Download the PDF version of the 2021 Mid-Year Update.
The world is in the midst of a recovery in every sense of the word, as society re-emerges from the darkest days of the pandemic. Warm summer weather and vaccine dissemination have given the public confidence to begin a resemblance of normality, while officials continue many emergency measures to help shepherd the economy on a continued path of improvement. However, expanded unemployment benefits, eviction moratoriums, and fiscal relief are due to expire while dislocations still exist. Direct stimulus payments are only a patch on a broader wound that has affected many livelihoods and shuttered many businesses permanently. The new Presidential administration has allocated trillions to additional stimulus measures, with the unintended consequence of potential conflicting interests of millions of unemployed persons and cautious small business owners wondering about the sustainability of their craft beyond the mid-pandemic era.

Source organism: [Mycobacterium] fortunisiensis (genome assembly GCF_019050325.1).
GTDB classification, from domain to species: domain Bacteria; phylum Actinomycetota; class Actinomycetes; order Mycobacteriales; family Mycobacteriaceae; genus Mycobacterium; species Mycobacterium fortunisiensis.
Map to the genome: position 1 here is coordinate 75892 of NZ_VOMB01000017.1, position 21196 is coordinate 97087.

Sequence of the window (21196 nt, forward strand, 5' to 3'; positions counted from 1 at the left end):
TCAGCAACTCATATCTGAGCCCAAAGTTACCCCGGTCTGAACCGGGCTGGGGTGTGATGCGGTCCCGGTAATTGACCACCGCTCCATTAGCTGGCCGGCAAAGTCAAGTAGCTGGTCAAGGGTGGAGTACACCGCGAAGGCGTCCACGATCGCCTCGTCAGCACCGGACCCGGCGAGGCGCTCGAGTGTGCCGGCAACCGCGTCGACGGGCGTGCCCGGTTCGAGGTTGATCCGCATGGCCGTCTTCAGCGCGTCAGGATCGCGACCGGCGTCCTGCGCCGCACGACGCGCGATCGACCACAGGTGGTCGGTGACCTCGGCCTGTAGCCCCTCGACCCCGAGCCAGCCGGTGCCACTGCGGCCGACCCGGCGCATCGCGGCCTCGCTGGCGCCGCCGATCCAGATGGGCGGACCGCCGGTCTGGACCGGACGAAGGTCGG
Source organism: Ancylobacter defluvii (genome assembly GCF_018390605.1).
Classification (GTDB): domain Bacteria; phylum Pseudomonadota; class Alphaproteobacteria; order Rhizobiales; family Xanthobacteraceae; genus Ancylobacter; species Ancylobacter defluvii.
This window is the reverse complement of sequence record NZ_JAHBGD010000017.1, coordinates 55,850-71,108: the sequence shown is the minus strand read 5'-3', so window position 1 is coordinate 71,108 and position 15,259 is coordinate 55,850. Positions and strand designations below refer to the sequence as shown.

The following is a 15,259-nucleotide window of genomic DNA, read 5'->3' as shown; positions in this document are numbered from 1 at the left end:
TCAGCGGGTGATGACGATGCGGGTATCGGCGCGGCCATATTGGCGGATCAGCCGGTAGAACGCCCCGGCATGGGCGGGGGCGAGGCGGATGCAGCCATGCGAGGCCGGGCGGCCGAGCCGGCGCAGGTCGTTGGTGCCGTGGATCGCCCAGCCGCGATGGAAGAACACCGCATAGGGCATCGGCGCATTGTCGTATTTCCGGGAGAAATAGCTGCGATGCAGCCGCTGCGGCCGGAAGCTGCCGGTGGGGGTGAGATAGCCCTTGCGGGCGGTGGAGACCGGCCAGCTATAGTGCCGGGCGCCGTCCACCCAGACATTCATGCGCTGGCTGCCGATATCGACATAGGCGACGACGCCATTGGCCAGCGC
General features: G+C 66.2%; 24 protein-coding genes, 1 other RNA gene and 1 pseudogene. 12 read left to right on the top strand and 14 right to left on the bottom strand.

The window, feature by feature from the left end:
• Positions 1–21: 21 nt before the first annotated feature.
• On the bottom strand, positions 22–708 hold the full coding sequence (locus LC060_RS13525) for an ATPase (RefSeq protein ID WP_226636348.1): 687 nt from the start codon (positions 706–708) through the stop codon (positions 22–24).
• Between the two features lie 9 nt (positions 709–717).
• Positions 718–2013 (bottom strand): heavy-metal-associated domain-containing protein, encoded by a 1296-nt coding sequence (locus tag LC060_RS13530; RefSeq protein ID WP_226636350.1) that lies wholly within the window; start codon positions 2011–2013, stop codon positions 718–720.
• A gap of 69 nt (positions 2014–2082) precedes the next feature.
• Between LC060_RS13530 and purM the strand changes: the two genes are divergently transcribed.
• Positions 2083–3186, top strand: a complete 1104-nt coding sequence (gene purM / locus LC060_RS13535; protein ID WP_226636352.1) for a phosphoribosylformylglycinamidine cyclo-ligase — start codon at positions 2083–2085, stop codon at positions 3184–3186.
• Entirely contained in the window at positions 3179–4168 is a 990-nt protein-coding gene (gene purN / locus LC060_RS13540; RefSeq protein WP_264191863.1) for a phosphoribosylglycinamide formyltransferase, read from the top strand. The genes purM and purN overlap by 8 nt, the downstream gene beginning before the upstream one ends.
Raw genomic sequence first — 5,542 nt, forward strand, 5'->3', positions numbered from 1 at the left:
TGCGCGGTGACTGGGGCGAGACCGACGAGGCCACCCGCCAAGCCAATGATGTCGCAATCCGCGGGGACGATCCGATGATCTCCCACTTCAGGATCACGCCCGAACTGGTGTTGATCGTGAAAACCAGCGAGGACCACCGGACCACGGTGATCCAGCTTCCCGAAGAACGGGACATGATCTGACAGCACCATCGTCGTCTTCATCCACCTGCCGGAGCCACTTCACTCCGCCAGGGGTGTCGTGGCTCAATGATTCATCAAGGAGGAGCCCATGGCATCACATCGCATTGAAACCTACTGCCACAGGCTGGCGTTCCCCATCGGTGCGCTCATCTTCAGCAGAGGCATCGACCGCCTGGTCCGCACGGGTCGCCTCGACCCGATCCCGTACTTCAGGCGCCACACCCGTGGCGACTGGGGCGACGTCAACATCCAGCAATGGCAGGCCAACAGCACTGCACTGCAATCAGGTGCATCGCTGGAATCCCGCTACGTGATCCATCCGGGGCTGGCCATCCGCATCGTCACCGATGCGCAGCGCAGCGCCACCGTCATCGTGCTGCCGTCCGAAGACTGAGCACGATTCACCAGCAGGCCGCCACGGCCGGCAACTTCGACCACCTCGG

The complete shutdown of the economy in 2020 has led to economic growth comparisons that the US hasn’t seen in decades. The 1st quarter of this year saw US real GDP expand by 6.4%, accelerating from the 4.3% experienced in the 4th quarter of 2020. The expansion is expected to continue through-out 2021, with estimates for full-year GDP growth ranging in the mid-to-high single-digits. High levels of liquidity and pent-up demand have led to rising prices for commodities including energy, building materials, and even food. The personal consumption expenditures (PCE) price index, the Federal Re-serve’s (“Fed”) preferred gauge of inflation, has increased by even more than would be expected when compared to last year, with the latest reading for May reaching 3.9%. The PCE being nearly double its target has led economic observers to start speculating as to when, and in what capacity, the Fed may start to remove the monetary punchbowl of essentially 0% interest rates and monthly asset purchases of $120B.